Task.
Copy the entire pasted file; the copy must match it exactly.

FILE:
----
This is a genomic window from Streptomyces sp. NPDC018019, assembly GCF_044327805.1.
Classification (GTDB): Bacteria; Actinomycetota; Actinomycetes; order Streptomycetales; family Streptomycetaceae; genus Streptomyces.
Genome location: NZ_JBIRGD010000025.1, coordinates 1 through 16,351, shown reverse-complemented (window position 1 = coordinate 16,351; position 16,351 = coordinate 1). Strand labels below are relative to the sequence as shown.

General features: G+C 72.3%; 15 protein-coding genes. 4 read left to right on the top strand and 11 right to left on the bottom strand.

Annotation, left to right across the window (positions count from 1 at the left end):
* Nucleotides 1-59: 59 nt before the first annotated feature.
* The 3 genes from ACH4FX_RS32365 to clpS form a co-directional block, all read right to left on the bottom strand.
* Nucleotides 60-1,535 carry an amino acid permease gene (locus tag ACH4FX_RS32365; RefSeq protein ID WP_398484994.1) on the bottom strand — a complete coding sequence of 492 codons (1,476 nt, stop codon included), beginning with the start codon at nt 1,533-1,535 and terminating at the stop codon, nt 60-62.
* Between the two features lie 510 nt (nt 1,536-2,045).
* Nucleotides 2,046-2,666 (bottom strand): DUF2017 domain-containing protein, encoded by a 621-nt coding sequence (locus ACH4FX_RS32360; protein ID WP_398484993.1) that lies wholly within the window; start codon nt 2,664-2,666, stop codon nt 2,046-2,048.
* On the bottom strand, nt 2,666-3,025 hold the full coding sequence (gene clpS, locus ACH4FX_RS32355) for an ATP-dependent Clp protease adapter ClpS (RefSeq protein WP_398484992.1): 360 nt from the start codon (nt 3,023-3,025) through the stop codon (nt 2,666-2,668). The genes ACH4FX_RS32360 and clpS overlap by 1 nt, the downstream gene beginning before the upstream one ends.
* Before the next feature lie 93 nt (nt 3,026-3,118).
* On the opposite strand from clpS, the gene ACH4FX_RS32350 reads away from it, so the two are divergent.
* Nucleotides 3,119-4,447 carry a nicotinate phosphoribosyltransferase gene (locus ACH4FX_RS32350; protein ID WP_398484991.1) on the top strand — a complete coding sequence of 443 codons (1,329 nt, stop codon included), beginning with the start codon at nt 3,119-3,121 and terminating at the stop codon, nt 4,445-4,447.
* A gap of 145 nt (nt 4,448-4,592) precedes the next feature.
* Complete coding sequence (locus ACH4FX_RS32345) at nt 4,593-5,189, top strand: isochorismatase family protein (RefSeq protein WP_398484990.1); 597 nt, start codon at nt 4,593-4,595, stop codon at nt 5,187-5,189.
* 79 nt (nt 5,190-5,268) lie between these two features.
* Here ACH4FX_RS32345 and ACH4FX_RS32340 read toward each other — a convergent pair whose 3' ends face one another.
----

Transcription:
This is a genomic window from Streptomyces sp. NPDC018019, assembly GCF_044327805.1.
Classification (GTDB): Bacteria; Actinomycetota; Actinomycetes; order Streptomycetales; family Streptomycetaceae; genus Streptomyces.
Genome location: NZ_JBIRGD010000025.1, coordinates 1 through 16,351, shown reverse-complemented (window position 1 = coordinate 16,351; position 16,351 = coordinate 1). Strand labels below are relative to the sequence as shown.

General features: G+C 72.3%; 15 protein-coding genes. 4 read left to right on the top strand and 11 right to left on the bottom strand.

Annotation, left to right across the window (positions count from 1 at the left end):
* Nucleotides 1-59: 59 nt before the first annotated feature.
* The 3 genes from ACH4FX_RS32365 to clpS form a co-directional block, all read right to left on the bottom strand.
* Nucleotides 60-1,535 carry an amino acid permease gene (locus tag ACH4FX_RS32365; RefSeq protein ID WP_398484994.1) on the bottom strand — a complete coding sequence of 492 codons (1,476 nt, stop codon included), beginning with the start codon at nt 1,533-1,535 and terminating at the stop codon, nt 60-62.
* Between the two features lie 510 nt (nt 1,536-2,045).
* Nucleotides 2,046-2,666 (bottom strand): DUF2017 domain-containing protein, encoded by a 621-nt coding sequence (locus ACH4FX_RS32360; protein ID WP_398484993.1) that lies wholly within the window; start codon nt 2,664-2,666, stop codon nt 2,046-2,048.
* On the bottom strand, nt 2,666-3,025 hold the full coding sequence (gene clpS, locus ACH4FX_RS32355) for an ATP-dependent Clp protease adapter ClpS (RefSeq protein WP_398484992.1): 360 nt from the start codon (nt 3,023-3,025) through the stop codon (nt 2,666-2,668). The genes ACH4FX_RS32360 and clpS overlap by 1 nt, the downstream gene beginning before the upstream one ends.
* Before the next feature lie 93 nt (nt 3,026-3,118).
* On the opposite strand from clpS, the gene ACH4FX_RS32350 reads away from it, so the two are divergent.
* Nucleotides 3,119-4,447 carry a nicotinate phosphoribosyltransferase gene (locus ACH4FX_RS32350; protein ID WP_398484991.1) on the top strand — a complete coding sequence of 443 codons (1,329 nt, stop codon included), beginning with the start codon at nt 3,119-3,121 and terminating at the stop codon, nt 4,445-4,447.
* A gap of 145 nt (nt 4,448-4,592) precedes the next feature.
* Complete coding sequence (locus ACH4FX_RS32345) at nt 4,593-5,189, top strand: isochorismatase family protein (RefSeq protein WP_398484990.1); 597 nt, start codon at nt 4,593-4,595, stop codon at nt 5,187-5,189.
* 79 nt (nt 5,190-5,268) lie between these two features.
* Here ACH4FX_RS32345 and ACH4FX_RS32340 read toward each other — a convergent pair whose 3' ends face one another.